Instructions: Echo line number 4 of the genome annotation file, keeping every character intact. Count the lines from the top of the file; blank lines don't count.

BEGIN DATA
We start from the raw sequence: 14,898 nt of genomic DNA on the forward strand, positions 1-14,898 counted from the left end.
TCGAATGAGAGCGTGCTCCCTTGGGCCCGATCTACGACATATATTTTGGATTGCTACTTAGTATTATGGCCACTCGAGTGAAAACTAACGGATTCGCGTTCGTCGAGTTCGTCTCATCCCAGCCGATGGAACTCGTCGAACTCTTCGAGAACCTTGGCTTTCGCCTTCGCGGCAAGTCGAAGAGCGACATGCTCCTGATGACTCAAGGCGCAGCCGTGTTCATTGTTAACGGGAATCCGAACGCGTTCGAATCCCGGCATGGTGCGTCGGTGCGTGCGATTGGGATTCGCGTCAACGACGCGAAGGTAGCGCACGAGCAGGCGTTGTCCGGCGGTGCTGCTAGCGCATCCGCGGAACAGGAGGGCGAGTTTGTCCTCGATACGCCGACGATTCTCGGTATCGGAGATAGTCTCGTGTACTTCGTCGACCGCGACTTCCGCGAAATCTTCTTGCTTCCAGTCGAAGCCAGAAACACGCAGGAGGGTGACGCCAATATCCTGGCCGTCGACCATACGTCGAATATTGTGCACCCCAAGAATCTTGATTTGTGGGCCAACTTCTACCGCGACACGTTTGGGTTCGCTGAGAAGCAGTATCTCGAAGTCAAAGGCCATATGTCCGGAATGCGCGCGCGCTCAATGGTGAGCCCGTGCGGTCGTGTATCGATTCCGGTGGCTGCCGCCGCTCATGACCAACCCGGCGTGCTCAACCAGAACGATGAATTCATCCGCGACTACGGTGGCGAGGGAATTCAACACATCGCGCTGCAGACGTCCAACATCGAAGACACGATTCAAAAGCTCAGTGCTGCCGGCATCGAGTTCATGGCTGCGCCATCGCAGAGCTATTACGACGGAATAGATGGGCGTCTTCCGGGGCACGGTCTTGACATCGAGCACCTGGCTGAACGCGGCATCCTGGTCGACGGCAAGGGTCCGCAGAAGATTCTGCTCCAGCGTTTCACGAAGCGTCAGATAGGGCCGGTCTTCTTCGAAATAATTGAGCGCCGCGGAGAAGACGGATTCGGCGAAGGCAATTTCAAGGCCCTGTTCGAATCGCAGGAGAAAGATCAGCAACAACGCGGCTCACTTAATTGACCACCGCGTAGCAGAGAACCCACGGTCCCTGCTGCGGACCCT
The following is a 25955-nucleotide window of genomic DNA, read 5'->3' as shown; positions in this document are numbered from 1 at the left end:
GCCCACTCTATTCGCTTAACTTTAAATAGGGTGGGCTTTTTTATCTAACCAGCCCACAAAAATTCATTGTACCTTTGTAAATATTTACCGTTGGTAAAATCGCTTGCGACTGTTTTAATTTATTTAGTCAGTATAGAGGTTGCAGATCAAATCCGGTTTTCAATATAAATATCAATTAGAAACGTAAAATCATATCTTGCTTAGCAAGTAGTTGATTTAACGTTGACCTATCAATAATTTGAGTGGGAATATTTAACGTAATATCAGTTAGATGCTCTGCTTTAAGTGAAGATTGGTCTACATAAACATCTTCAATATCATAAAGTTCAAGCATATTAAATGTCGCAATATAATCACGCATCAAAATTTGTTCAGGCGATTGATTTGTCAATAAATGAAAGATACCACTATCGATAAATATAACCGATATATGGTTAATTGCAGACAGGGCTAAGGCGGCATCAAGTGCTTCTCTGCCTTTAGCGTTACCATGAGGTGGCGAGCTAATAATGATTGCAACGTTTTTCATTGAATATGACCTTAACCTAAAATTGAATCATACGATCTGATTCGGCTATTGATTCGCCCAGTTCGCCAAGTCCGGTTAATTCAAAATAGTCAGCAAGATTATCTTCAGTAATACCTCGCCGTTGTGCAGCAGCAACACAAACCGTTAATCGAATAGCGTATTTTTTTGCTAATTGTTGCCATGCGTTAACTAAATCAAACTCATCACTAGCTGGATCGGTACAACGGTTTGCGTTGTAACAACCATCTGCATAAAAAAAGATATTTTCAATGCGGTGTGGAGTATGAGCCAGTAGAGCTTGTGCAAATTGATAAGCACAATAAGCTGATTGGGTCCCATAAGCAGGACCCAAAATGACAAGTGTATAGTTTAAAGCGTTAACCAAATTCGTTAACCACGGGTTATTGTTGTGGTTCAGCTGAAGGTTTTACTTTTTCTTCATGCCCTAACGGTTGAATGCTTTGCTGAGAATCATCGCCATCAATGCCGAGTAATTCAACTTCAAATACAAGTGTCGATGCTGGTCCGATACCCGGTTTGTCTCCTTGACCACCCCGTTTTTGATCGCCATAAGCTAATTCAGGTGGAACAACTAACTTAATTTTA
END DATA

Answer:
GCCCACTCTATTCGCTTAACTTTAAATAGGGTGGGCTTTTTTATCTAACCAGCCCACAAAAATTCATTGTACCTTTGTAAATATTTACCGTTGGTAAAATCGCTTGCGACTGTTTTAATTTATTTAGTCAGTATAGAGGTTGCAGATCAAATCCGGTTTTCAATATAAATATCAATTAGAAACGTAAAATCATATCTTGCTTAGCAAGTAGTTGATTTAACGTTGACCTATCAATAATTTGAGTGGGAATATTTAACGTAATATCAGTTAGATGCTCTGCTTTAAGTGAAGATTGGTCTACATAAACATCTTCAATATCATAAAGTTCAAGCATATTAAATGTCGCAATATAATCACGCATCAAAATTTGTTCAGGCGATTGATTTGTCAATAAATGAAAGATACCACTATCGATAAATATAACCGATATATGGTTAATTGCAGACAGGGCTAAGGCGGCATCAAGTGCTTCTCTGCCTTTAGCGTTACCATGAGGTGGCGAGCTAATAATGATTGCAACGTTTTTCATTGAATATGACCTTAACCTAAAATTGAATCATACGATCTGATTCGGCTATTGATTCGCCCAGTTCGCCAAGTCCGGTTAATTCAAAATAGTCAGCAAGATTATCTTCAGTAATACCTCGCCGTTGTGCAGCAGCAACACAAACCGTTAATCGAATAGCGTATTTTTTTGCTAATTGTTGCCATGCGTTAACTAAATCAAACTCATCACTAGCTGGATCGGTACAACGGTTTGCGTTGTAACAACCATCTGCATAAAAAAAGATATTTTCAATGCGGTGTGGAGTATGAGCCAGTAGAGCTTGTGCAAATTGATAAGCACAATAAGCTGATTGGGTCCCATAAGCAGGACCCAAAATGACAAGTGTATAGTTTAAAGCGTTAACCAAATTCGTTAACCACGGGTTATTGTTGTGGTTCAGCTGAAGGTTTTACTTTTTCTTCATGCCCTAACGGTTGAATGCTTTGCTGAGAATCATCGCCATCAATGCCGAGTAATTCAACTTCAAATACAAGTGTCGATGCTGGTCCGATACCCGGTTTGTCTCCTTGACCACCCCGTTTTTGATCGCCATAAGCTAATTCAGGTGGAACAACTAACTTAATTTTA